Apple Silicon M1 Series vs. M2 Comparison!

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Apple just launched the M2 – their second-generation M-series system-on-a-chip (SoC) for Mac computers!

Let’s compare the new M2 against the last-generation M1 series SoCs!

 

Apple Silicon M1 vs. M2 Comparison

On 6 June 2022, Apple unveiled their second-generation M-series system-on-a-chip (SoC) for Mac computers – the Apple Silicon M2!

Built on an improved 5 nm process technology, the Apple M2 has 20 billion transistors – 25% more transistors than the M1.

All those transistors allow the Apple M2 to deliver better performance than the last-generation M1 :

  • Faster Performance cores with a larger cache
  • 18% faster CPU performance
  • 35% more powerful GPU at max. power
  • 40% faster Neural Engine
  • 50% more memory bandwidth
  • up to 24 GB of unified memory
  • a new image signal processor (ISP) for better image noise reduction

Apple Silicon M1 Series vs. M2 Comparison!

The new M2 no doubt offers a significant boost in performance and capabilities over the M1.

On top of that, it partially addressed the limited Unified Memory capacity offered by the M1, by offering a 24 MB option.

The new M2 will debut in the 2022 MacBook Air, and the updated 13-inch MacBook Pro 2022 laptops.

To give you a better idea of how they compare, here is our direct comparison b between the Apple M1 and the Apple M2 :

Specifications M1 M2 Difference
Fab Tech 5nm (N5) 5 nm (N5P)
Transistor
Count
16 billion 20 billion +25%
Die Size 120 mm² NA
CPU Cores
(Performance)
4 x Firestorm
@ 3.2 GHz
4 x Avalanche cores
@ NA GHz
CPU Cores
(Efficiency)
4 x Icestorm cores
@ 2.06 GHz
4 Blizzard cores
@ NA GHz
L2 Cache P-core : 12 MB
E-core : 4 MB
P-core : 16 MB
E-core : 4 MB
P-core : +33%
SLC 16 MB 32 MB +100%
GPU Cores 7 / 8 cores
1278 MHz
8 / 10 cores
NA MHz
+1 / +2 cores
Neural Engine 16 cores
(11 TOPS)
16 cores
(15.8 TOPS)
+44%
Memory Options 8 GB / 16 GB 8 GB / 16 GB / 24 GB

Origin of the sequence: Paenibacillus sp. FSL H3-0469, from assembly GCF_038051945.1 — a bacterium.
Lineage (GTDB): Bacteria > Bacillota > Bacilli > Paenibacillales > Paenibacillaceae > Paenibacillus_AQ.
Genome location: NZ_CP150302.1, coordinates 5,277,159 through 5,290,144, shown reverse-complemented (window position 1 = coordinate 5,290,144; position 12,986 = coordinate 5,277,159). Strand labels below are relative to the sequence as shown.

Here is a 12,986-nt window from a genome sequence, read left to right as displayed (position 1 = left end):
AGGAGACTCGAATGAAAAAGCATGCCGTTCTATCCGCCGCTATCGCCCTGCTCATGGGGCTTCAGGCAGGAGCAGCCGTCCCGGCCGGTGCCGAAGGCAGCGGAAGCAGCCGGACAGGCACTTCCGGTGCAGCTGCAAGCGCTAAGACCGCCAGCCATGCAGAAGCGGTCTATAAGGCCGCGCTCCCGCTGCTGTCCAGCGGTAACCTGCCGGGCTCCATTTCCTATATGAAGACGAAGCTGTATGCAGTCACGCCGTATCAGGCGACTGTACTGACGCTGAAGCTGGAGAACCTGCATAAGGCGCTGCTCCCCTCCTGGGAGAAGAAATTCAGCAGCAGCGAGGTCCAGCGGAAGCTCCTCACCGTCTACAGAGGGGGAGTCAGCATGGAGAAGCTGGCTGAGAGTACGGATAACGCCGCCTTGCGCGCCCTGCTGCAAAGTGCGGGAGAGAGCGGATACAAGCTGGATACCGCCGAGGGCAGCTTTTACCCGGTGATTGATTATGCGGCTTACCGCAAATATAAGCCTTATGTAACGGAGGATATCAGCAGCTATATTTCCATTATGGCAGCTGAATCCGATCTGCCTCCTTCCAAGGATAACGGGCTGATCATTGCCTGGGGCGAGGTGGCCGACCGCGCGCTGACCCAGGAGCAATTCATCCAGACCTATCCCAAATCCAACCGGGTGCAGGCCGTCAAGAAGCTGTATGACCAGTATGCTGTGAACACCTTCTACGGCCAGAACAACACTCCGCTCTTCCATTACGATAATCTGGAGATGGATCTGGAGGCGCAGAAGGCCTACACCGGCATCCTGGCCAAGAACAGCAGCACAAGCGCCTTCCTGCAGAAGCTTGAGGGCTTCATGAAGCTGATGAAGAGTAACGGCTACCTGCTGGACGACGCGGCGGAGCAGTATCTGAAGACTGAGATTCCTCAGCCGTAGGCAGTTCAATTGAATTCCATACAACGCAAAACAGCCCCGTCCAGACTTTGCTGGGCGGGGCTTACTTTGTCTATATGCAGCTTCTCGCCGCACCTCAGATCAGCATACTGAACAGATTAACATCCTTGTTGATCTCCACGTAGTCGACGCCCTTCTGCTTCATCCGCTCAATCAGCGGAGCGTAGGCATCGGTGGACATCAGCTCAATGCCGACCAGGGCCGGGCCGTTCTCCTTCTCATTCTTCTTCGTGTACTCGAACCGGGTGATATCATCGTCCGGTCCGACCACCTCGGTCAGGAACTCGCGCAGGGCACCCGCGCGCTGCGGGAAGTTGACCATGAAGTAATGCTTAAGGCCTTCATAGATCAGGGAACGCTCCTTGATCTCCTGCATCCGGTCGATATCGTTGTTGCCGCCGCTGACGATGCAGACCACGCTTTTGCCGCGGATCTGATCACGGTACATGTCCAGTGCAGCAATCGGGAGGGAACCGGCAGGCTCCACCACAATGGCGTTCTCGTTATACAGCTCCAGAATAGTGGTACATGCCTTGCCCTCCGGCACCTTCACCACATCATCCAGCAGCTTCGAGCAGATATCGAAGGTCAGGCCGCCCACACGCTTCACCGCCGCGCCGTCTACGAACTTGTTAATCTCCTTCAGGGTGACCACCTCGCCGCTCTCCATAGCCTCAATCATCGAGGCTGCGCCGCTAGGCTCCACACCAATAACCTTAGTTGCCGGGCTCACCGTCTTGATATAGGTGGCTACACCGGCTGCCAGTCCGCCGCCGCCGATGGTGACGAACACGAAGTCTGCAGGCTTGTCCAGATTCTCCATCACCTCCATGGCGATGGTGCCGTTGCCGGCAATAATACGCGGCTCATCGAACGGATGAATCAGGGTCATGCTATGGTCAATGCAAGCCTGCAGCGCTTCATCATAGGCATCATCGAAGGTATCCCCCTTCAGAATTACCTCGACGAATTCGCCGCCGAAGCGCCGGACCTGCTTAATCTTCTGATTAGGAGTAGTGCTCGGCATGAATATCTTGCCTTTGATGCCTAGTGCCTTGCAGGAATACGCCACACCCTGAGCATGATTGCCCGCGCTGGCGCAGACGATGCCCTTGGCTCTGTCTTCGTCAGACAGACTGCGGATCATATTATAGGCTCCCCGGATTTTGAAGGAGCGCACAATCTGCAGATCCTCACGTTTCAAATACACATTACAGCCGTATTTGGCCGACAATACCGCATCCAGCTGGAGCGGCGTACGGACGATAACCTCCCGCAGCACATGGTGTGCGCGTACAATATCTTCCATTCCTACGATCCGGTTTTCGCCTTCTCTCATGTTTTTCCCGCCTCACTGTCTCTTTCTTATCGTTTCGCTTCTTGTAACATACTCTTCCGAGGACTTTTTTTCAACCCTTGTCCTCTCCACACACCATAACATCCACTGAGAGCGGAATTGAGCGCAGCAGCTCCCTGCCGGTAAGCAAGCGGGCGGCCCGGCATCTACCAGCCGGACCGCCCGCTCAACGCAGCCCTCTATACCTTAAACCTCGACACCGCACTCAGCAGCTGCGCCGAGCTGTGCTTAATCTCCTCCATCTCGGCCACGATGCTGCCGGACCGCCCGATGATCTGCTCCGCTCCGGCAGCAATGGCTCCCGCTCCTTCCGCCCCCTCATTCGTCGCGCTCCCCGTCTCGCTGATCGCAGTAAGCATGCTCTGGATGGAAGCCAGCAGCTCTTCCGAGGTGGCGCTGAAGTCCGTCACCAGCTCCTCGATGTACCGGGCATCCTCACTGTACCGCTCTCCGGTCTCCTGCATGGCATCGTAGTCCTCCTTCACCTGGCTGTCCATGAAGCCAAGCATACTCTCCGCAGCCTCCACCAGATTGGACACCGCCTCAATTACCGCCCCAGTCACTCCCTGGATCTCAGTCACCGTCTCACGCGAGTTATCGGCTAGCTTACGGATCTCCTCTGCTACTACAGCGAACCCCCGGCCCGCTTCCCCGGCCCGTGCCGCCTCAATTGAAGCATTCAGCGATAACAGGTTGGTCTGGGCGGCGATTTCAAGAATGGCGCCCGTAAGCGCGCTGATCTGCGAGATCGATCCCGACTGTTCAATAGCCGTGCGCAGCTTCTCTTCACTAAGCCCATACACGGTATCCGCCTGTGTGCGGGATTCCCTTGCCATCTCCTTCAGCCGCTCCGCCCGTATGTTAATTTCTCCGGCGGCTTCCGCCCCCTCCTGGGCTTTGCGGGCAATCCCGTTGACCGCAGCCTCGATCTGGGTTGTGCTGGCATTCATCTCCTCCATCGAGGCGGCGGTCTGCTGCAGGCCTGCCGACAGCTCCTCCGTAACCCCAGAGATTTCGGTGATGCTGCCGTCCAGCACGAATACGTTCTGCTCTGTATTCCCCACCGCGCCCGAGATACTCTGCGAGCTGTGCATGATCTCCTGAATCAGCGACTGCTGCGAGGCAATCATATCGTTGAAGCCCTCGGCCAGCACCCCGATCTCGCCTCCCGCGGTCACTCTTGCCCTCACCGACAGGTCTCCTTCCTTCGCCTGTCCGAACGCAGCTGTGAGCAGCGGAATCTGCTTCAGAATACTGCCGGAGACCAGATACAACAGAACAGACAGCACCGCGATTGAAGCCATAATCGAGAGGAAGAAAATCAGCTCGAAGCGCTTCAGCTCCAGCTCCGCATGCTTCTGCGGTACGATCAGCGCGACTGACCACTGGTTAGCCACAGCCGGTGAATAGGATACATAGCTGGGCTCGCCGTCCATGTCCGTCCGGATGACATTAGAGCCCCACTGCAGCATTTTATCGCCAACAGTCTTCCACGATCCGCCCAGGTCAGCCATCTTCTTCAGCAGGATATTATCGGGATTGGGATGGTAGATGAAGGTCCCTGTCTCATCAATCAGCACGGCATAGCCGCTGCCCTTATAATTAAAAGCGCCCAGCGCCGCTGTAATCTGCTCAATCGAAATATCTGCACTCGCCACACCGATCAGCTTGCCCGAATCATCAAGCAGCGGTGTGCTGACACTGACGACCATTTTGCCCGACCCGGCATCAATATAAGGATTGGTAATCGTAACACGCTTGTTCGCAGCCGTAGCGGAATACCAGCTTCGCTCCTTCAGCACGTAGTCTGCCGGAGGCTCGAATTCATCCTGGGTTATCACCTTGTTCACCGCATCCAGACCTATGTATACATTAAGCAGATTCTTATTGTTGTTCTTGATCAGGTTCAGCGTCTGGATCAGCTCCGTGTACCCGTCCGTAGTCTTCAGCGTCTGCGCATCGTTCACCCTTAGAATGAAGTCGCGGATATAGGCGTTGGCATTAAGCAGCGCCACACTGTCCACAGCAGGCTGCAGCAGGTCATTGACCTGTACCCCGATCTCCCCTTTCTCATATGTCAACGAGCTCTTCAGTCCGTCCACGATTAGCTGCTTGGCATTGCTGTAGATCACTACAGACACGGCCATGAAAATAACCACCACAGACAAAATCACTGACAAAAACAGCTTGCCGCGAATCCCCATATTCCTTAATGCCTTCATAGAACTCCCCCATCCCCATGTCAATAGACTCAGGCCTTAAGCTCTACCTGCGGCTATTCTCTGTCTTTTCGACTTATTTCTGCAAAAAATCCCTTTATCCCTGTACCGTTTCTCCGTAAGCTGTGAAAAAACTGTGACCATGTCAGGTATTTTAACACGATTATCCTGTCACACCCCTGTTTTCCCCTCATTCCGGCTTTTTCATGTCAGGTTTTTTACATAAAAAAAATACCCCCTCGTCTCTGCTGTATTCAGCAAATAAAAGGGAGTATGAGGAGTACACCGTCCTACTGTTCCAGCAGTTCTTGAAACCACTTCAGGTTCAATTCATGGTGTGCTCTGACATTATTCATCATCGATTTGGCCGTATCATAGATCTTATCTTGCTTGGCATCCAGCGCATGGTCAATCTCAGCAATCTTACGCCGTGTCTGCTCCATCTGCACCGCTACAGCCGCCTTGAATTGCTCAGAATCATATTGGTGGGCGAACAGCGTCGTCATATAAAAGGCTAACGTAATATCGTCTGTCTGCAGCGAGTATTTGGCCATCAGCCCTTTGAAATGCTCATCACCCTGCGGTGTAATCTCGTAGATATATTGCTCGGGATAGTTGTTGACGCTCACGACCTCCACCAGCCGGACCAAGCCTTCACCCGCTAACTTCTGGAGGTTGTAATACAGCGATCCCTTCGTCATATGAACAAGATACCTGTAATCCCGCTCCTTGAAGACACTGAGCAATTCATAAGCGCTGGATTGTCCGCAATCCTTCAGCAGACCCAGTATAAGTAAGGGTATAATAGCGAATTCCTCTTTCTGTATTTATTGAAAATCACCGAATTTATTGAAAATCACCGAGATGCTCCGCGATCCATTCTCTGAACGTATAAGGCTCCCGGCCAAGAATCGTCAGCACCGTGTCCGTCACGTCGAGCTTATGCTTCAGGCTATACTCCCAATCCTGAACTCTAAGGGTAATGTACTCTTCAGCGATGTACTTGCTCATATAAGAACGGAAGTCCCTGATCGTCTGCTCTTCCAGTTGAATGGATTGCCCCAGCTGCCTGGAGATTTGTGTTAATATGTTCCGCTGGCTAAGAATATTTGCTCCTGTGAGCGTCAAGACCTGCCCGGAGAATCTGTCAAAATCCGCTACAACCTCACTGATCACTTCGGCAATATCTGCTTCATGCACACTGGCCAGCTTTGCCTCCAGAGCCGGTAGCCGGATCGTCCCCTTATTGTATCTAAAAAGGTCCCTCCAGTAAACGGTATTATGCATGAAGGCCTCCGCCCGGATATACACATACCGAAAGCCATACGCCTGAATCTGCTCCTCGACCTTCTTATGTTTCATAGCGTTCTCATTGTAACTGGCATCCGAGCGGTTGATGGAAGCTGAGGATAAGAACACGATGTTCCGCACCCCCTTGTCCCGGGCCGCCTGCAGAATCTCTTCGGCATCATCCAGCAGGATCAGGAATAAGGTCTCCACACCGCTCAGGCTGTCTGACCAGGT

Memory Type LPDDR4X LPDDR5
Memory Speed 2133 MHz 3200 MHz +50%
Memory Bus 128-bit 128-bit
Memory
Bandwidth
68.2 GB/s 102.4 GB/s 50%

 

Apple Silicon M1 Series vs. M2 Comparison

While the M2 may offer significant improvements over the M1, Apple has been careful in not letting it cannibalise sales of the higher-performing M1 Pro, M1 Max and M1 Ultra chips.

Even without testing the new M2, its specifications show that it slots in between the M1 and the M1 Pro.

  • M2 has 8 cores like M1, with 2-4 fewer Performance cores than the M1 Pro.
  • Its Performance cores have L2 cache size of 16 MB, right between M1 (8 MB) and M1 Pro (24 MB).
  • Its 8-10 GPU core count is right between M1 (7-8 cores) and M1 Pro (14-16 cores).
  • Its maximum Unified Memory option is 24 GB, right between M1 (16 GB) and M1 Pro (32 GB).
  • It retains the M1’s narrower 128-bit memory bus, but uses the M1 Pro’s faster LPDDR5 memory.

To show you what I mean, here is a table I created comparing the key specifications of the M1 series against the new M2 :

Specifications M1 M1 Pro M1 Max M1 Ultra M2
Fab Tech 5nm (N5) 5 nm (N5P)
Transistor Count 16 billion 33.7 billion 57 billion 114 billion 20 billion
Die Size 120 mm² 245 mm² 432 mm² 864 mm² NA
CPU Cores
(Performance)
4 cores
(Firestorm)
3.2 GHz
6 / 8 cores
(Firestorm)
3.23 GHz
8 cores
(Firestorm)
3.23 GHz
16 cores
(Firestorm)
3.23 GHz
4 cores
(Avalanche)
NA GHz
CPU Cores
(Efficiency)
4 cores
(Icestorm)
2.06 GHz
2 cores
(Icestorm)
2.06 GHz
2 cores
(Icestorm)
2.06 GHz
4 cores
(Icestorm)
2.06 GHz
4 cores
(Blizzard)
NA GHz
L2 Cache P-core : 12 MB
E-core : 4 MB
P-core : 24 MB
E-core : 4 MB
P-core : 48 MB
E-core : 8 MB
P-core : 16 MB
E-core : 4 MB
SLC 16 MB 32 MB 64 MB 128 MB 32 MB
GPU Cores 7 / 8 cores
1278 MHz
14 / 16 cores
1296 MHz
24 / 32 cores
1296 MHz
48 / 64 cores
1296 MHz
8 / 10 cores
NA MHz
Neural Engine 16 cores 32 cores 16 cores
Memory Options 8 / 16 GB 16 / 32 GB 32 / 64 GB 64 / 128 GB 8 / 16 / 24 GB
Memory Type LPDDR4X LPDDR5
Memory Speed 2133 MHz 3200 MHz
Memory Bus 128-bit 256-bit 512-bit 1024-bit 128-bit
Memory
Bandwidth
68.2 GB/s 204.8 GB/s 409.6 GB/s 819.2 GB/s 102.4 GB/s

 

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Dr. Adrian Wong has been writing about tech and science since 1997, even publishing a book with Prentice Hall called Breaking Through The BIOS Barrier (ISBN 978-0131455368) while in medical school.

He continues to devote countless hours every day writing about tech, medicine and science, in his pursuit of facts in a post-truth world.

 

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